Turkish manufactured TB2s have a shorter signal connection range when compared to Chinese manufactured Wing Loong-II systems. The Bayraktar TB2 may have an impressive flight time of up to 27 hours and can carry a 150 kg payload (according to the manufacturer), yet its range is limited to 150 km.38 This is because these indigenously made Turkish UAS are reported to have a ‘line-of-sight datalink’.39 Ground Data Terminals (GDT), which act as a communication relay between a Ground Control Station (GCS) and the TB2 UAS, have been used in the field to extend the operational range and reliability of the system.40 Nevertheless, here lies a serious vulnerability, one that is worth noting by all NATO members in the second drone age. In a conflict where all actors have UAS precision strike capability, UAS that rely on GDT or GCS situated close to the region of active hostilities are detectable, in range, and vulnerable to attack. Iranian precision missile strikes on US and allied military targets at Ain Al Assad Airbase in Iraq in January 2020 highlighted this threat to UAS operators from hostile precision air power.41 The attacks on NATO forces, in Libya and Iraq, illustrate the need to consider questions about where best to locate airbases, the protection of airbases, and air defence. Until recently, such considerations were confined to the hottest days of the Cold War, but with the air power threat now faced by NATO states, they are once again relevant.42
In fact, since Turkey has entered the fray in Libya and increased its number of deployed UAS, there has been a back and forth battle for ever more advanced air defence systems. The UAE’s Wing Loong-IIs have been especially effective at striking Turkish UAS infrastructure.43 The downing of at least sixteen Turkish UAS occurred alongside strikes on Misurata Airbase (East of Tripoli) where Turk- ish UAS were operated from.44, 45 According to the conflict monitoring, assessment, and transparency NGO (AirWars) after these strikes, Turkey attempted to move UAS operations to ‘Zuwara in Libya’s far east, or to Ghardabiya airbase south of Sirte’.46 Turkey’s aim was to reposition its UAS, affording the GNA ‘the capability of striking targets deeper into Libya’s Haftar-occupied east’.47 Nevertheless, the sites in Zuwara and Ghardabiya were struck by forces backing the LNA, making it difficult for Turkish UAS to move there and provide effective support.48 This being said, in July 2020 the tide appeared to turn back again in Turkey’s favour, prior to UN talks due to be held in October and November 2020.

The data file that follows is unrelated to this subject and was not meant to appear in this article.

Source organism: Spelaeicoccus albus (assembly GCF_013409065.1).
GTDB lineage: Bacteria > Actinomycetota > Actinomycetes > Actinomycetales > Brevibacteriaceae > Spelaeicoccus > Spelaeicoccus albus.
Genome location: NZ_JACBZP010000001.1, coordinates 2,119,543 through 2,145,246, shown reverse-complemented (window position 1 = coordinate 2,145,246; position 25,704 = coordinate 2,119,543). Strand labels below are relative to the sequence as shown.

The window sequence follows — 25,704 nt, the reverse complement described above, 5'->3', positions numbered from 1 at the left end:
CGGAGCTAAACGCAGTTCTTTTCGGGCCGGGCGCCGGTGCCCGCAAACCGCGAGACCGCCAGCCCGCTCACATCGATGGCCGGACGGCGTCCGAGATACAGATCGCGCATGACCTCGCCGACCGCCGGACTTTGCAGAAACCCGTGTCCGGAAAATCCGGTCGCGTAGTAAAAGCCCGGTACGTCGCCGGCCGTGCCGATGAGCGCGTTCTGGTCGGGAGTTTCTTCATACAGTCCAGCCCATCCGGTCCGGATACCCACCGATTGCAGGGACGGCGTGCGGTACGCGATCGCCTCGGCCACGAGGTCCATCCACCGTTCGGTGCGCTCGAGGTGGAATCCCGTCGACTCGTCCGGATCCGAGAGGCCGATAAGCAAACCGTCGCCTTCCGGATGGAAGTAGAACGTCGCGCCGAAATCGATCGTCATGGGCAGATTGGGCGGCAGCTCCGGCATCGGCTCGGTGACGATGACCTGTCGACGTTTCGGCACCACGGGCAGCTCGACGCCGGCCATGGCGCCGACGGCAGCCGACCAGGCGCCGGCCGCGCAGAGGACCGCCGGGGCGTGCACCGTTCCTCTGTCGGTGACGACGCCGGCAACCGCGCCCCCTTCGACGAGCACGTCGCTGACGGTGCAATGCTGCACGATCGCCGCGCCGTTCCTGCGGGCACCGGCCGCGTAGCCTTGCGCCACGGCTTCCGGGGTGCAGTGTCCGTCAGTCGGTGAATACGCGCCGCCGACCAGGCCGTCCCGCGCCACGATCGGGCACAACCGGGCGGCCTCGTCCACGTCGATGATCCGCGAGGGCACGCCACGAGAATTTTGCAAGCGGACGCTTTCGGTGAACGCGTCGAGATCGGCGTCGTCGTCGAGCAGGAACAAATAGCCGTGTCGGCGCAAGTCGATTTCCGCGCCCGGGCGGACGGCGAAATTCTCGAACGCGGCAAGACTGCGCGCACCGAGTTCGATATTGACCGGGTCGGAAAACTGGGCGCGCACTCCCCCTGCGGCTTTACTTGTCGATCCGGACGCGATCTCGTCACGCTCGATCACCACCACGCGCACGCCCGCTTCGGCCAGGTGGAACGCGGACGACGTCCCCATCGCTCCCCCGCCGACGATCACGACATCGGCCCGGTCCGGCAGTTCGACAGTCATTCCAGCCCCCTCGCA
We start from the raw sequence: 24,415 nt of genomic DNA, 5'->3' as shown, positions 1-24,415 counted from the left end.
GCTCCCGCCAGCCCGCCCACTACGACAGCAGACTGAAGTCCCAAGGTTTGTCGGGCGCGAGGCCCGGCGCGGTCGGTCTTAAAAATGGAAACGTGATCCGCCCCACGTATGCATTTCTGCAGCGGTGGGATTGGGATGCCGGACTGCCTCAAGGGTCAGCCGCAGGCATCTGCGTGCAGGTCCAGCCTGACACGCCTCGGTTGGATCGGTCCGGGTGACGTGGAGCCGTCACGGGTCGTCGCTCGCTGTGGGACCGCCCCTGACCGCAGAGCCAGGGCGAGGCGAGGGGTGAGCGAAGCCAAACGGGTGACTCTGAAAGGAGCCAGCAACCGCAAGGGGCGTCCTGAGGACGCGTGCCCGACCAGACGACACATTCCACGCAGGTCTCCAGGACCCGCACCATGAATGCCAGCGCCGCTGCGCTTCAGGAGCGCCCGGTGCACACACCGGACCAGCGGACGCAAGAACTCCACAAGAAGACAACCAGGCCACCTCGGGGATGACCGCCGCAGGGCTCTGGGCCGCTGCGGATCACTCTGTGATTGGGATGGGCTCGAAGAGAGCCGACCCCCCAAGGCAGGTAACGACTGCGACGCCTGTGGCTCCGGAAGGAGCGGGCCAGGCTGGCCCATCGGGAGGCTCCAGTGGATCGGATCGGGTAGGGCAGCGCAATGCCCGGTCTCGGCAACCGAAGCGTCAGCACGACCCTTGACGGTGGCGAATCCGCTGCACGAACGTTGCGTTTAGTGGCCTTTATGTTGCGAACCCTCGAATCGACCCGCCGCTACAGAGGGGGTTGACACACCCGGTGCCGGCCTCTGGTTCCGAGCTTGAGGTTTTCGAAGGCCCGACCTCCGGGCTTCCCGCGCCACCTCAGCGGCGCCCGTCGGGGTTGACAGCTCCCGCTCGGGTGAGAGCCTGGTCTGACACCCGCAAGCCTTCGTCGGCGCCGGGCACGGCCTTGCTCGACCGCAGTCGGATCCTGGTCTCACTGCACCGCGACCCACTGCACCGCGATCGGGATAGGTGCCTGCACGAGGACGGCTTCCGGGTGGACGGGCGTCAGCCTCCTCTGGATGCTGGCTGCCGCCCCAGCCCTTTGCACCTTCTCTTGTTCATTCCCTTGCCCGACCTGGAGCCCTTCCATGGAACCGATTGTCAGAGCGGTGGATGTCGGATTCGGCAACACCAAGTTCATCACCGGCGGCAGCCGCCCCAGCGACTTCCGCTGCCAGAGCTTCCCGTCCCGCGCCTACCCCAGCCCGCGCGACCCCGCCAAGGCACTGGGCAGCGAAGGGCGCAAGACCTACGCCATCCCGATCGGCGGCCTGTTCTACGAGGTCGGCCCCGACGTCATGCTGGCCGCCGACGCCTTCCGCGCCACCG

In a practice which is likely to feature in all future UAS conflicts, Turkey has reportedly bolstered its air defence systems with ‘medium-range US-made MIM-23 Hawk missile systems, Hisar short-range SAMs, and Korkut antiaircraft guns’ to create a ‘layered de- fence’.49 On top of this, Turkey has deployed its KORAL Electronic Warfare System (EWS) which is alleged to have the ability to jam the UAE’s Russian made Pantsir-S1 missile radars and ‘the datalink frequencies of Wing Loong drones’.50 According to Ben Fishman and Conor Hiney at the Washington Institute, ‘[t]his dual jamming capability could account for the increased survivability of the GNA drone force and recent disruptions to LNA drone operations’.51 Not only this, but in reaction to their drone deficits, Turkey has also begun advanced testing of long-range, beyond-line-of-sight satellite-guided drones like the Akinci and Aksungur.52 Overall, therefore, the Libyan Civil War can be seen as possessing key characteristics that are indicative of future UAS conflicts. Where all major actors possess military UAS, there will be escalatory battles over air defence, electronic warfare, and UAS hardware. Yet, these battles are not merely confined to the actors engaged in active hostilities. As the supply of Chinese, US, and Russian offensive and defensive technologies into the Libya conflict demonstrate, future ‘UAS Proxy Wars’ are also likely to become test grounds for rival Great Power technologies that seek to gain the advantage-edge over each other’s UAS and Counter-UAS systems. The simple truth is that the ability to effectively counter and disable an enemy’s UAS will help decide who wins or who loses future battles, be they during proxy or peer on peer conflicts.
The Rise and Fall of Drone Powers